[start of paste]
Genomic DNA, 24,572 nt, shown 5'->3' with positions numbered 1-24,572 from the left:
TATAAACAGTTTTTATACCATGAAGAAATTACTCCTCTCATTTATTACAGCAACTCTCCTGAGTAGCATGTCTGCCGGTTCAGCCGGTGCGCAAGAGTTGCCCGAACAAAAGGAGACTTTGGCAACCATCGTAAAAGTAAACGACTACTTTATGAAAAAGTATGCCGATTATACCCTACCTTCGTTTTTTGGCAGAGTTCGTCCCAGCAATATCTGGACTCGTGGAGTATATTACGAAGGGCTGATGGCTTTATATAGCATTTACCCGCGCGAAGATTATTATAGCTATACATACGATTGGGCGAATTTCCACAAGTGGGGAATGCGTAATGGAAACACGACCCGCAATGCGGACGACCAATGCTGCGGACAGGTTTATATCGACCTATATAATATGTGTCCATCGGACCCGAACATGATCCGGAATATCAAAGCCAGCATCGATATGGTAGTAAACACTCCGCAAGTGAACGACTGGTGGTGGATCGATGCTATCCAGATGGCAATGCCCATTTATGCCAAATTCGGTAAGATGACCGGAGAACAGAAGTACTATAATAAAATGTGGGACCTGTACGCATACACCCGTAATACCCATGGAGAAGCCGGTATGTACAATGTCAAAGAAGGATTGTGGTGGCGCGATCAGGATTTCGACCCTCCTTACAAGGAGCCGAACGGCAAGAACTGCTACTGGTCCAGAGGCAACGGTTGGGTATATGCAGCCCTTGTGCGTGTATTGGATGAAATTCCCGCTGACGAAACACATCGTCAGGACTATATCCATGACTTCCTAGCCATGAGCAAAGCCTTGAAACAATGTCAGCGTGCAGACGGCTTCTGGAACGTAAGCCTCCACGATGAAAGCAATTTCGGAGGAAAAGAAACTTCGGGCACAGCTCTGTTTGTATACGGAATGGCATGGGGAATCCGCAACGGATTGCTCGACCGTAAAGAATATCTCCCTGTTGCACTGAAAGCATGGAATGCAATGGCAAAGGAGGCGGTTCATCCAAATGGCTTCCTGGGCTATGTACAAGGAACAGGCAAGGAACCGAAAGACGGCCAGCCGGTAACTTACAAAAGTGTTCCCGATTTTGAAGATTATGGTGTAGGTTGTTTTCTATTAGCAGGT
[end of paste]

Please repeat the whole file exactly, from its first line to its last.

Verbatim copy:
Genomic DNA, 24,572 nt, shown 5'->3' with positions numbered 1-24,572 from the left:
TATAAACAGTTTTTATACCATGAAGAAATTACTCCTCTCATTTATTACAGCAACTCTCCTGAGTAGCATGTCTGCCGGTTCAGCCGGTGCGCAAGAGTTGCCCGAACAAAAGGAGACTTTGGCAACCATCGTAAAAGTAAACGACTACTTTATGAAAAAGTATGCCGATTATACCCTACCTTCGTTTTTTGGCAGAGTTCGTCCCAGCAATATCTGGACTCGTGGAGTATATTACGAAGGGCTGATGGCTTTATATAGCATTTACCCGCGCGAAGATTATTATAGCTATACATACGATTGGGCGAATTTCCACAAGTGGGGAATGCGTAATGGAAACACGACCCGCAATGCGGACGACCAATGCTGCGGACAGGTTTATATCGACCTATATAATATGTGTCCATCGGACCCGAACATGATCCGGAATATCAAAGCCAGCATCGATATGGTAGTAAACACTCCGCAAGTGAACGACTGGTGGTGGATCGATGCTATCCAGATGGCAATGCCCATTTATGCCAAATTCGGTAAGATGACCGGAGAACAGAAGTACTATAATAAAATGTGGGACCTGTACGCATACACCCGTAATACCCATGGAGAAGCCGGTATGTACAATGTCAAAGAAGGATTGTGGTGGCGCGATCAGGATTTCGACCCTCCTTACAAGGAGCCGAACGGCAAGAACTGCTACTGGTCCAGAGGCAACGGTTGGGTATATGCAGCCCTTGTGCGTGTATTGGATGAAATTCCCGCTGACGAAACACATCGTCAGGACTATATCCATGACTTCCTAGCCATGAGCAAAGCCTTGAAACAATGTCAGCGTGCAGACGGCTTCTGGAACGTAAGCCTCCACGATGAAAGCAATTTCGGAGGAAAAGAAACTTCGGGCACAGCTCTGTTTGTATACGGAATGGCATGGGGAATCCGCAACGGATTGCTCGACCGTAAAGAATATCTCCCTGTTGCACTGAAAGCATGGAATGCAATGGCAAAGGAGGCGGTTCATCCAAATGGCTTCCTGGGCTATGTACAAGGAACAGGCAAGGAACCGAAAGACGGCCAGCCGGTAACTTACAAAAGTGTTCCCGATTTTGAAGATTATGGTGTAGGTTGTTTTCTATTAGCAGGT